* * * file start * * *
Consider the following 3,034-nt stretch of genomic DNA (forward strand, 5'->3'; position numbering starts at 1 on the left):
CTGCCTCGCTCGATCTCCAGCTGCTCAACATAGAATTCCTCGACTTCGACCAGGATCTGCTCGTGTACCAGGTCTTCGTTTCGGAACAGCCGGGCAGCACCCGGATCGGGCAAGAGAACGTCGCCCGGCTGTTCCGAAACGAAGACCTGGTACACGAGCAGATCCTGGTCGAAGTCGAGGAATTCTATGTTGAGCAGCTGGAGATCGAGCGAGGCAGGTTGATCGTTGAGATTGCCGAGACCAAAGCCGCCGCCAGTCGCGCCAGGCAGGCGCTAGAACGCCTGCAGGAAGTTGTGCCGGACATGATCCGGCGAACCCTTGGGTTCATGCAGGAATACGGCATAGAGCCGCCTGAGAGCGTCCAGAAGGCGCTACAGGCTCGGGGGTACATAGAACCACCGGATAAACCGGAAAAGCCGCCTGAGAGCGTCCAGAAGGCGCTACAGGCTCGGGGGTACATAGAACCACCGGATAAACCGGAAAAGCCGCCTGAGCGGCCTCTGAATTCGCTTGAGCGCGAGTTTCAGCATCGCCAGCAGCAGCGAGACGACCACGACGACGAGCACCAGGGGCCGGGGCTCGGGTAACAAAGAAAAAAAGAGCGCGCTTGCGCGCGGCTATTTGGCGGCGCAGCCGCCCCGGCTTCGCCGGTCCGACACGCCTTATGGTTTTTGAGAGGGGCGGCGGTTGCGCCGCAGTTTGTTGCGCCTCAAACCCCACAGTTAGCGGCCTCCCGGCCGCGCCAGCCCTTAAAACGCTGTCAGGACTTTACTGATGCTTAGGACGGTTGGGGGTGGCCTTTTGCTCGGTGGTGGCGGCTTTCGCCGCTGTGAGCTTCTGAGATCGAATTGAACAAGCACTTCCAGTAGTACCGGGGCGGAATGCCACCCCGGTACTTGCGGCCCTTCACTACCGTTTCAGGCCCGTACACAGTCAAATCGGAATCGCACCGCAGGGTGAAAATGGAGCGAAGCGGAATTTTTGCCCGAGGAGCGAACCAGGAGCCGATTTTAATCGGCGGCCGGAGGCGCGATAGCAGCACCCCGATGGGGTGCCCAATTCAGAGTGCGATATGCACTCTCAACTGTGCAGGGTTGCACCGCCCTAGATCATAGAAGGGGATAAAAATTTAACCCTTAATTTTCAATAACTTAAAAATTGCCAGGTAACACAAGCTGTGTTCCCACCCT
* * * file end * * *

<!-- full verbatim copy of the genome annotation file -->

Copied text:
Consider the following 3,034-nt stretch of genomic DNA (forward strand, 5'->3'; position numbering starts at 1 on the left):
CTGCCTCGCTCGATCTCCAGCTGCTCAACATAGAATTCCTCGACTTCGACCAGGATCTGCTCGTGTACCAGGTCTTCGTTTCGGAACAGCCGGGCAGCACCCGGATCGGGCAAGAGAACGTCGCCCGGCTGTTCCGAAACGAAGACCTGGTACACGAGCAGATCCTGGTCGAAGTCGAGGAATTCTATGTTGAGCAGCTGGAGATCGAGCGAGGCAGGTTGATCGTTGAGATTGCCGAGACCAAAGCCGCCGCCAGTCGCGCCAGGCAGGCGCTAGAACGCCTGCAGGAAGTTGTGCCGGACATGATCCGGCGAACCCTTGGGTTCATGCAGGAATACGGCATAGAGCCGCCTGAGAGCGTCCAGAAGGCGCTACAGGCTCGGGGGTACATAGAACCACCGGATAAACCGGAAAAGCCGCCTGAGAGCGTCCAGAAGGCGCTACAGGCTCGGGGGTACATAGAACCACCGGATAAACCGGAAAAGCCGCCTGAGCGGCCTCTGAATTCGCTTGAGCGCGAGTTTCAGCATCGCCAGCAGCAGCGAGACGACCACGACGACGAGCACCAGGGGCCGGGGCTCGGGTAACAAAGAAAAAAAGAGCGCGCTTGCGCGCGGCTATTTGGCGGCGCAGCCGCCCCGGCTTCGCCGGTCCGACACGCCTTATGGTTTTTGAGAGGGGCGGCGGTTGCGCCGCAGTTTGTTGCGCCTCAAACCCCACAGTTAGCGGCCTCCCGGCCGCGCCAGCCCTTAAAACGCTGTCAGGACTTTACTGATGCTTAGGACGGTTGGGGGTGGCCTTTTGCTCGGTGGTGGCGGCTTTCGCCGCTGTGAGCTTCTGAGATCGAATTGAACAAGCACTTCCAGTAGTACCGGGGCGGAATGCCACCCCGGTACTTGCGGCCCTTCACTACCGTTTCAGGCCCGTACACAGTCAAATCGGAATCGCACCGCAGGGTGAAAATGGAGCGAAGCGGAATTTTTGCCCGAGGAGCGAACCAGGAGCCGATTTTAATCGGCGGCCGGAGGCGCGATAGCAGCACCCCGATGGGGTGCCCAATTCAGAGTGCGATATGCACTCTCAACTGTGCAGGGTTGCACCGCCCTAGATCATAGAAGGGGATAAAAATTTAACCCTTAATTTTCAATAACTTAAAAATTGCCAGGTAACACAAGCTGTGTTCCCACCCT